• Human granulocytic ehrlichiosis (anaplasmosis): 67-75% of all infections are asymptomatic. Incubation period: 5-30 days. Fever (100% of symptomatic cases) and flu-like symptoms with headache, limb, muscle and joint pain, rarely abdominal pain, nausea, vomiting and diarrhea, dry cough and infectious maculo-papular exanthema (2-3% of cases). Leukopenia (50%), thrombopenia (92%), increase in transaminases (91%). Rare pancytopenia.

Laboratory
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  • Decrease of hematocrit, pancytopenia with strong thrombocytopenia, leukocytopenia in the first 3-7 days, lymphocytosis in the 2nd week.
  • Elevated aspartase and ALT levels.

Diagnosis
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  • Microscopy of the blood and bone marrow with detection of morules.
  • QBC: Buffy coat microscopy.
  • Indirect fluorescent antibody detection.
  • PCR with detection of DNA.

Differential diagnosis
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Complication(s)
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  • Acute renal and pulmonary failure.
  • Encephalopathy.
  • Mortality up to 2%.
  • Complicated course, especially in HIV-infected patients.

Therapy
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Tetracycline (e.g. tetracycline-ratiopharm) 4 times/day 500 mg p.o. or doxycycline (e.g. doxycycline AL) 1.5 to 2 mg/kg bw/day or once/day 200 mg p.o. for 14 days are considered sufficient. Alternatively: Rifampicin 10 mg/kg bw/day (maximum 600 mg/day) for 7-10 days. If necessary therapy until the blood count normalizes. Penicillins and cephalosporins (no pharmacological intracellular targets) are generally not effective.

Progression/forecast
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  • Human monocyte monocyte ehrlichiosis: lethality: up to 2%.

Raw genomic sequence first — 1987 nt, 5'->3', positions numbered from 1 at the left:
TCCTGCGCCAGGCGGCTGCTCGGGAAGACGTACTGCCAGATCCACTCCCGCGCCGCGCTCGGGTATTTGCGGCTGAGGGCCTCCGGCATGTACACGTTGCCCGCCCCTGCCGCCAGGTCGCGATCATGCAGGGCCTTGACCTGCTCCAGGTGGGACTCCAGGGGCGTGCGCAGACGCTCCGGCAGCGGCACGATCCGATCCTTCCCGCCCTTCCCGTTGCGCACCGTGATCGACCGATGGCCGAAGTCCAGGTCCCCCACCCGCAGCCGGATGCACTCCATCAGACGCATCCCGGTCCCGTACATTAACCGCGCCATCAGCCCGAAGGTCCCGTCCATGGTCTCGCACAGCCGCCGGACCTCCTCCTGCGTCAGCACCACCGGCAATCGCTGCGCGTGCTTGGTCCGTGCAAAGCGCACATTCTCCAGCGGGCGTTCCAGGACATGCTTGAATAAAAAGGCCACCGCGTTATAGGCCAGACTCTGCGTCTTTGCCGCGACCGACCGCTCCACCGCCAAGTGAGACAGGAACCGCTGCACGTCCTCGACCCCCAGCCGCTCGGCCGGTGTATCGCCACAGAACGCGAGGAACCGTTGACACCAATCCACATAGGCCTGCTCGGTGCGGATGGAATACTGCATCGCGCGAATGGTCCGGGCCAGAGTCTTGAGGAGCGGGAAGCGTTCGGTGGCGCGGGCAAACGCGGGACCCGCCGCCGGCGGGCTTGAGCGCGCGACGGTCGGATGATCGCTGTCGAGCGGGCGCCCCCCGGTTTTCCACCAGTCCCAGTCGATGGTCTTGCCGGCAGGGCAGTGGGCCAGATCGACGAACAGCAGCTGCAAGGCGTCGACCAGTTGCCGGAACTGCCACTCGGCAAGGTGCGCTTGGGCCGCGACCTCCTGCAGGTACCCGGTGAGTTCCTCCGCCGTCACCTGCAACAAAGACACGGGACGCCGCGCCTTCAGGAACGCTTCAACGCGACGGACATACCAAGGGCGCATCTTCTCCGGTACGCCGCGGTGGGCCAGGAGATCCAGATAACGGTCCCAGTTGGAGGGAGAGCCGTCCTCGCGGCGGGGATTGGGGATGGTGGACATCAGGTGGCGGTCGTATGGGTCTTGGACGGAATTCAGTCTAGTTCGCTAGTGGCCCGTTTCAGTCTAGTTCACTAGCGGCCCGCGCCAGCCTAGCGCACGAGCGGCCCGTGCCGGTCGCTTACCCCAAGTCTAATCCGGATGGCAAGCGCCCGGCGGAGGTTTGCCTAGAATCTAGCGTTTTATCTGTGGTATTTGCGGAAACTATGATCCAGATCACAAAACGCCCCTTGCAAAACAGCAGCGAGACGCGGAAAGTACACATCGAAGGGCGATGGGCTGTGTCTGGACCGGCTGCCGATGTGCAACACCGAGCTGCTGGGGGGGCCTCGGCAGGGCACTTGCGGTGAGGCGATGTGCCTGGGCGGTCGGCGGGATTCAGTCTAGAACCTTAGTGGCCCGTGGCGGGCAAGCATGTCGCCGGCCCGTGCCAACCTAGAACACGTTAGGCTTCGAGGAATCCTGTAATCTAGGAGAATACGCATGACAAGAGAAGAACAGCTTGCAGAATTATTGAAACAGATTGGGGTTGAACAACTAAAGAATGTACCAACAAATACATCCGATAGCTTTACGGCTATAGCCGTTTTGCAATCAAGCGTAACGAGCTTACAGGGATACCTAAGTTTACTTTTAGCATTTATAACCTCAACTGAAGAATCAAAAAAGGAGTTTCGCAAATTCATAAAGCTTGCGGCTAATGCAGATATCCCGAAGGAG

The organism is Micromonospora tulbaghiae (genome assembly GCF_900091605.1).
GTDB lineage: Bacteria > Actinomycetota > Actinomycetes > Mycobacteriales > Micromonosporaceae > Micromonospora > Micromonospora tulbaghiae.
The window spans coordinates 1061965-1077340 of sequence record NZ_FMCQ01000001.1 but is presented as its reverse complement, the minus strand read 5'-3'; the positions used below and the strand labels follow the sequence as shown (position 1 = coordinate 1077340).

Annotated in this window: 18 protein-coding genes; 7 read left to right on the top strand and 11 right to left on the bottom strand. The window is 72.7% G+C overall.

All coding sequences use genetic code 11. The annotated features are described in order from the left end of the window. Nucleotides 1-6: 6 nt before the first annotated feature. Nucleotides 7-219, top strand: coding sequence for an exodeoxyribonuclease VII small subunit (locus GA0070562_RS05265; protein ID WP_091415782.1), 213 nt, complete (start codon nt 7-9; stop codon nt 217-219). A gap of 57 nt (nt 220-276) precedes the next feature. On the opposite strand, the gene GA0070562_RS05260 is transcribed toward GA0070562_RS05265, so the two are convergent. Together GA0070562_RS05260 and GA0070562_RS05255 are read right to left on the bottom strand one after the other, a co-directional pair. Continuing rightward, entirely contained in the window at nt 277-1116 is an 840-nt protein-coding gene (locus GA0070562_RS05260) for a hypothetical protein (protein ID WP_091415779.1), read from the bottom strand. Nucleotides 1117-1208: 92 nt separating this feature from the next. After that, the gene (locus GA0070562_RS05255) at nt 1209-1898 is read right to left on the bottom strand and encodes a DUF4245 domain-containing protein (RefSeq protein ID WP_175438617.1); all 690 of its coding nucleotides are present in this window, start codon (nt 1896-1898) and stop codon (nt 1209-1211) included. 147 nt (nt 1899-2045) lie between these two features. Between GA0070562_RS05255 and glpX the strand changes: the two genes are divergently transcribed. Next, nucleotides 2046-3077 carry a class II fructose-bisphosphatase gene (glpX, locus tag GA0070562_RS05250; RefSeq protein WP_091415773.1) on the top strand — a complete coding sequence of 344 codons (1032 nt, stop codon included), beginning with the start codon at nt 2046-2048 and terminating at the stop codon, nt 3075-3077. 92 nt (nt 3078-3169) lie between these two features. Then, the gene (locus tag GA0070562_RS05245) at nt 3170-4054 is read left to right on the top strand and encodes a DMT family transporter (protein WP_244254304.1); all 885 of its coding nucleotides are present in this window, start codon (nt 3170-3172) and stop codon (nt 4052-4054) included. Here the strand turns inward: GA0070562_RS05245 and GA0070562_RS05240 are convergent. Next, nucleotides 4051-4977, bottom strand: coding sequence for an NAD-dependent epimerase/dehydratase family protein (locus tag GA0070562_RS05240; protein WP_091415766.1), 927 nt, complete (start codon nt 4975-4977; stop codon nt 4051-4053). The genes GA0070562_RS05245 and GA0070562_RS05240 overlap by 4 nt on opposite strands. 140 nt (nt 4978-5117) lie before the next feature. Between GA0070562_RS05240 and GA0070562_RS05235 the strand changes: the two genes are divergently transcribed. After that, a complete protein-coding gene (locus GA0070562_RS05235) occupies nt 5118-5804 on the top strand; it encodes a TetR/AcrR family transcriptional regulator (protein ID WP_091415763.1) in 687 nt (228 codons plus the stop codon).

• Human granulocytic monocyte anaplasmosis: lethality: 2-3%.

Prophylaxis
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Tick protection and control.

Tables
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Ehrlichia species with predominantly terrestrial distribution

Vectors

Hosts/infested species

Cell affinity

HGE agent

Ixodes ticks

People

Granulocytes

E. pahgozytophilia

Ixodes ticks

Hoofed animals

Granulocytes

E. equi

Ixodes ticks

Horses, people

Granulocytes

E. chaffeensis

Amblyomma ticks

People, deer

Monocytes

E. canis

Haemaphysialis and Riphicephalus ticks

Dogs

Granulocytes

E. ewingii

Ticks

Rabbit

Granulocytes

E. platys

Ticks

Dogs

Platelets

Ehrlichia species with predominantly aquatic distribution

E. sennetsu

Trematodes in raw fish (peroral route of infection)

People

Monocytes

E. resticii

Cercaria (infestation through peroral route of infection or when bathing in waters contaminated with cercaria)

Horses, dogs

Monocytes

NeoReckettsia helminthocea

helminths in raw fish (peroral route of infection)

Dogs, bears, people

Literature
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  1. Ismail N et al (2017) Tick-Borne Emerging Infections: Ehrlichiosis and Anaplasmosis. Clin Lab Med 37:317-340.

Disclaimer

Please ask your physician for a reliable diagnosis. This website is only meant as a reference.

Authors

Last updated on: 29.10.2020